Quick Start

A collection of all services for all data types is available in the API endpoint reference . A JSON representation of available REST endpoints can also be retreived at

http://api.biodiversitydata.nl/v2/metadata/getRestServices

To get an idea of the NBA services’ possibilities and the available data, you can also have a look at the Bioportal.

Basic (human readable) queries

The base URL for querying the current version (v2) of the NBA is

http://api.biodiversitydata.nl/v2/

This ‘home’ screen lists some information including the build date and version. The data types in the NBA are: specimen, taxon, multimedia, geo, and metadata. They are accessed as path variables and queried via the query endpoint, for example:

http://api.biodiversitydata.nl/v2/specimen/query

Query parameters

Simple queries for specific fields can be queried using standard URL query parameters, for example the parameter collectionType can be queried to get all specimens from the Mammalia collection:

http://api.biodiversitydata.nl/v2/specimen/query/?collectionType=Mammalia

An overview of all fields in a data type and whether you can query them, can be found at /v2/{doctype}/metadata/getFieldInfo, for example:

http://api.biodiversitydata.nl/v2/taxon/metadata/getFieldInfo

Query parameters can be combined with an & to match multiple terms. Suppose we want to match the specimens from collectionType Mammalia that are female:

http://api.biodiversitydata.nl/v2/specimen/query/?sex=female&collectionType=Mammalia

Result counts

When using the query endpoint, the first field in the JSON response is the amount of results found. It is also possible to retrieve the counts directly. The count endpoint can take exactly the same query parameters as query and, instead of a JSON string, returns an integer number. Example:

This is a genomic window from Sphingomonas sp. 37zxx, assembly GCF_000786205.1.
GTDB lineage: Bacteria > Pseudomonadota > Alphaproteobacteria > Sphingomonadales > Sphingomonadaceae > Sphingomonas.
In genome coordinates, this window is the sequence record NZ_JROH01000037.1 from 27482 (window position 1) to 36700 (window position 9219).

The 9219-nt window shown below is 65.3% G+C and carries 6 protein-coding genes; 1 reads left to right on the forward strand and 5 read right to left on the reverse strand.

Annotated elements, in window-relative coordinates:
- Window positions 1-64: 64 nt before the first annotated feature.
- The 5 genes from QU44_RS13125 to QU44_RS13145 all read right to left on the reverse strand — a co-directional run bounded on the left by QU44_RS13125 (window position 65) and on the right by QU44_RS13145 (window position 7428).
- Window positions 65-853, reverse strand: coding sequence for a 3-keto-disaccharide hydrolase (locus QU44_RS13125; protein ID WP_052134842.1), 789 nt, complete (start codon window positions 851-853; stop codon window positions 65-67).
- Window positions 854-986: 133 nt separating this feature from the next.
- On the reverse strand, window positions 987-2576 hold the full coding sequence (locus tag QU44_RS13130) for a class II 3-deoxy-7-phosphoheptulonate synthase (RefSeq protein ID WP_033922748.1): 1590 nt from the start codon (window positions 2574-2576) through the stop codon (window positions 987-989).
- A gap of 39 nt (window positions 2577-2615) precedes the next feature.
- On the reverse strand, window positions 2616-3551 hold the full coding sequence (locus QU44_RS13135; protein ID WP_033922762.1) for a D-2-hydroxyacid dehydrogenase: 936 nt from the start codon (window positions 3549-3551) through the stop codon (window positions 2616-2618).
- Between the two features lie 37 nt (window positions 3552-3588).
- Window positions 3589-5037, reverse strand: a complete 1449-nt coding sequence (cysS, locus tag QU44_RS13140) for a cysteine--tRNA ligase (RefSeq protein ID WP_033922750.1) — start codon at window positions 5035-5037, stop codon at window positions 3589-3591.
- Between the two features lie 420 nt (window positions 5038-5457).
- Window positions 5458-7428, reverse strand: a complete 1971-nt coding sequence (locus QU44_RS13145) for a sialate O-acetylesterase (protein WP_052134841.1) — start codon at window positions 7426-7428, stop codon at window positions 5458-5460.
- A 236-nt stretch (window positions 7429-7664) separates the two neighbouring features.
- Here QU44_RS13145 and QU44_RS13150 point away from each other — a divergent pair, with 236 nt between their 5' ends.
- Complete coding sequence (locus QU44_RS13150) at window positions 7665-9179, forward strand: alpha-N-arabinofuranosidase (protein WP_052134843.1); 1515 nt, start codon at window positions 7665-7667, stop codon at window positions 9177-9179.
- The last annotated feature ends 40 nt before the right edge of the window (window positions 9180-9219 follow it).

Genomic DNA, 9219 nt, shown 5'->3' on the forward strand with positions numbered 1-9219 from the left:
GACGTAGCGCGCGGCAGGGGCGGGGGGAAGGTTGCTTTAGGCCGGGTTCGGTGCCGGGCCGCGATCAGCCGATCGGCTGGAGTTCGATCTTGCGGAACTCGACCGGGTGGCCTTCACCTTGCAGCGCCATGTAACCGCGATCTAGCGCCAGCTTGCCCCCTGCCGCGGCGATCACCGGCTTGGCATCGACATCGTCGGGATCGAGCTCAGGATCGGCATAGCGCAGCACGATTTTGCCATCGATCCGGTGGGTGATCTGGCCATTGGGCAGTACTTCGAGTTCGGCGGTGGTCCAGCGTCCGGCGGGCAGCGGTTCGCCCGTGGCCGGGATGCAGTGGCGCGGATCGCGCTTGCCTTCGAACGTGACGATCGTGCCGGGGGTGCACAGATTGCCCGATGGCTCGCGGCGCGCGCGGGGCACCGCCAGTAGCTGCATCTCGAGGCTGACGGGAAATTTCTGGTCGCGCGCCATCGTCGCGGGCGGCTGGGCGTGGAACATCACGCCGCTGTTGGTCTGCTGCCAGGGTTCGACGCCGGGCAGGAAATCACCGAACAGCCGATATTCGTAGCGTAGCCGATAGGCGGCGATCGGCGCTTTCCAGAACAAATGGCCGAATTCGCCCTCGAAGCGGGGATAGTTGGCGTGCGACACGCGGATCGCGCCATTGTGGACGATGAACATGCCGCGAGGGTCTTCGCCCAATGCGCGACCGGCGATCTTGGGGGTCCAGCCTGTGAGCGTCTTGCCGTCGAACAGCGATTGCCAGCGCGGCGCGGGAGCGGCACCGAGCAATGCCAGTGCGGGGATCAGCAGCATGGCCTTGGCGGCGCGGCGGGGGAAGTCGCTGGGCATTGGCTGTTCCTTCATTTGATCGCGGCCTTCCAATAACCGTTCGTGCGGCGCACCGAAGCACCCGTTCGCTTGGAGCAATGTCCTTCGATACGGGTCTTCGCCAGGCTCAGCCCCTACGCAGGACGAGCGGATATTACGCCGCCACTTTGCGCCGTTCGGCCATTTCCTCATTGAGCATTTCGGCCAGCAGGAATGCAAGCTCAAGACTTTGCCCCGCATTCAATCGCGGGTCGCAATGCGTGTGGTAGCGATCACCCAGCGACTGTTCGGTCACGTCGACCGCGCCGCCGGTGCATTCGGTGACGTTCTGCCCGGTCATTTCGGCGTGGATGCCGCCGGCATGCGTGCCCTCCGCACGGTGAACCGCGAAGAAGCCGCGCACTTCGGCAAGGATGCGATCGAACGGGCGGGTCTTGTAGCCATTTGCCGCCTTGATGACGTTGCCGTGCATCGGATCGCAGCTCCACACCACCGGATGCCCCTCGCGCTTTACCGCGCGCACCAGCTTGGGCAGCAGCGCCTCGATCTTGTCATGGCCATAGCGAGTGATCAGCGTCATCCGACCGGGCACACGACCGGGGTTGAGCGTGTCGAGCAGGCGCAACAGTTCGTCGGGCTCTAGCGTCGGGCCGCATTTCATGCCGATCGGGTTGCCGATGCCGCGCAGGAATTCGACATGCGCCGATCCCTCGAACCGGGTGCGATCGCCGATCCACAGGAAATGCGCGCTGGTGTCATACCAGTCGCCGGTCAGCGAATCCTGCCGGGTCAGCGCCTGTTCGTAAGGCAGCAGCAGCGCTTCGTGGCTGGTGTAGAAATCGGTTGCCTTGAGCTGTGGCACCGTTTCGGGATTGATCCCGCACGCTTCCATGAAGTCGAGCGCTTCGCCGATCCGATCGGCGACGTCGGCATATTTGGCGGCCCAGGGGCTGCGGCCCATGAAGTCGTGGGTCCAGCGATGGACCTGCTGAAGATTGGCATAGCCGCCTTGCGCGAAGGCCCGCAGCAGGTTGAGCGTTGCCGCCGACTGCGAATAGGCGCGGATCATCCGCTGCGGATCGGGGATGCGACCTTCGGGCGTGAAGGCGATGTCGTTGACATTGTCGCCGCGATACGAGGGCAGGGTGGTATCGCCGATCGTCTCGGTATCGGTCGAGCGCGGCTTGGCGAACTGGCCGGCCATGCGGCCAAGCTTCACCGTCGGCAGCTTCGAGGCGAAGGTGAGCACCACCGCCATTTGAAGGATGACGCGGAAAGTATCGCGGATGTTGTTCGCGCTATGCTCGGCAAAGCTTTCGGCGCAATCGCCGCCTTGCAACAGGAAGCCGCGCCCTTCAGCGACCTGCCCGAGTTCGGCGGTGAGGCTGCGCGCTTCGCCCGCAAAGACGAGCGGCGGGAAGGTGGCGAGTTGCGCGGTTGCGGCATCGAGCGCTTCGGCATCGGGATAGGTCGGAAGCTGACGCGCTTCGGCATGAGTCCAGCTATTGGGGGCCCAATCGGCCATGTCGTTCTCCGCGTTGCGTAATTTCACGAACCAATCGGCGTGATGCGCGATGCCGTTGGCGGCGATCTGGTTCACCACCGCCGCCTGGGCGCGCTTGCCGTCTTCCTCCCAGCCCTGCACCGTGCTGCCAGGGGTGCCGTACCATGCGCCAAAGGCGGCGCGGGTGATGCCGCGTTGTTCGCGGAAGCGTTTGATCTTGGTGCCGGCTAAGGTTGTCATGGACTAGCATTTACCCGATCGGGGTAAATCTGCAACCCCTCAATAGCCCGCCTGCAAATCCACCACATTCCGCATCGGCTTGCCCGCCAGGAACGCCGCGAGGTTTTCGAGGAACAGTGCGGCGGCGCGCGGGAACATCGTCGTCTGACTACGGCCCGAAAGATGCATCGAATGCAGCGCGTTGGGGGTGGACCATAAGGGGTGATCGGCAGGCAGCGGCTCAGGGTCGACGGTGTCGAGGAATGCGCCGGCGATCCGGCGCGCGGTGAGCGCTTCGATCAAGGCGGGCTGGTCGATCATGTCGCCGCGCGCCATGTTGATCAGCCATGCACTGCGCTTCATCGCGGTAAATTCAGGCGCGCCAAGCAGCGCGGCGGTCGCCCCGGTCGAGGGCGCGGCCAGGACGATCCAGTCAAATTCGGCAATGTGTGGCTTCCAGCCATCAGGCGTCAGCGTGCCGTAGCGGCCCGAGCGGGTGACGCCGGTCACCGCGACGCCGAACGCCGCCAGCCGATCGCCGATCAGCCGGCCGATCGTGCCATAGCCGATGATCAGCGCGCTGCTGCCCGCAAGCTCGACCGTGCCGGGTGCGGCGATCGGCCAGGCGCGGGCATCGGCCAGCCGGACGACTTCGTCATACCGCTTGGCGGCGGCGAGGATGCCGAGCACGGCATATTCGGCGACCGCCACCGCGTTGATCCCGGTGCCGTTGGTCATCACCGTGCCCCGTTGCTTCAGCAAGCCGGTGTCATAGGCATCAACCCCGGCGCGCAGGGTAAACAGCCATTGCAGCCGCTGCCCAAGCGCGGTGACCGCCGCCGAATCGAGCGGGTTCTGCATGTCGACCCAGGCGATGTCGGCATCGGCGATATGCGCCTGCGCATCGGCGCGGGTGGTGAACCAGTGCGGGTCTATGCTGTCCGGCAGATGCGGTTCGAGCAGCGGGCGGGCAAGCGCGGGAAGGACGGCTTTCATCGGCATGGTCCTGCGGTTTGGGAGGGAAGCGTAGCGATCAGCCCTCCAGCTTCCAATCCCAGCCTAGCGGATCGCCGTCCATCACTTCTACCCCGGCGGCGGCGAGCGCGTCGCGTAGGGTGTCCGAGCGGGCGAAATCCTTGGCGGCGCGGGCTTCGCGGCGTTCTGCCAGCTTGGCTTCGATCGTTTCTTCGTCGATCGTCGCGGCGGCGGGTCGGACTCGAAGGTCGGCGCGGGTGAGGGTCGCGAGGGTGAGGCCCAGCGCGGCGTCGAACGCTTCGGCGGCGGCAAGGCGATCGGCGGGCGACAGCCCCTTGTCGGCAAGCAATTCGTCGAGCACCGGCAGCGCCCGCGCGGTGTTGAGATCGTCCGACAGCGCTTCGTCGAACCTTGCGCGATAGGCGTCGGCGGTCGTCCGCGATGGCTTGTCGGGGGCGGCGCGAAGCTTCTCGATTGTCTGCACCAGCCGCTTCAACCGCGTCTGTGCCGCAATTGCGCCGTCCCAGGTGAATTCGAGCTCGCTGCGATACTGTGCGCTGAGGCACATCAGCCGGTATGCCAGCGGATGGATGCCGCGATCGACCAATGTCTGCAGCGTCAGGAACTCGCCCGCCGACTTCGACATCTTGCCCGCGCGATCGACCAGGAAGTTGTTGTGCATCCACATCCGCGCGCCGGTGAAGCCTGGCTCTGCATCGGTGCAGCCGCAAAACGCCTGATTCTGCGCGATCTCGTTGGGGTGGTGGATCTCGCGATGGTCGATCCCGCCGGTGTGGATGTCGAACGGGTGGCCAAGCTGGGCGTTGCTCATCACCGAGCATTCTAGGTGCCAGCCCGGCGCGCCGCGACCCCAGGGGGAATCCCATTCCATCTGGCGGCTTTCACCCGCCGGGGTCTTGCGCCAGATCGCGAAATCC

http://api.biodiversitydata.nl/v2/specimen/count/?sex=female&collectionType=Mammalia

Objects and Paths

The fields available in a query directly map to the object structure used to model the four available data types. The objects are nested, so fields can contain subfields. For example, a specimen has (among others) the field gatheringEvent with multiple subfields. Below, for example, we see an excerpt of the JSON representation of a specimen:

    "id": "ZMA.INS.800488@CRS",
    "gatheringEvent": {
        "country": "Cabo Verde",
        "provinceState": "Santiago",
        "locality": "São Jorge dos Órgãos",
        "localityText": "CABO VERDE, Santiago, S. Jorge dos Orgaos",
        "dateTimeBegin": "1990-05-01T00:00:00.000+0000",
        "gatheringPersons": [
            {
		    "fullName": "A. van Harten"
            }
        ]
    }

Here, id can be queried directly (id=ZMA.INS.800488@CRS). Subfields, e.g. the country of gathering or the person who collected the specimen can then be queried with gatheringEvent.country and gatheringEvent.gatheringPersons.fullName. Thus, fields and subfields are separated by a ‘.’. Note that gatheringEvent itself cannot be queried directly, since it is an object with subfields and not a simple data type.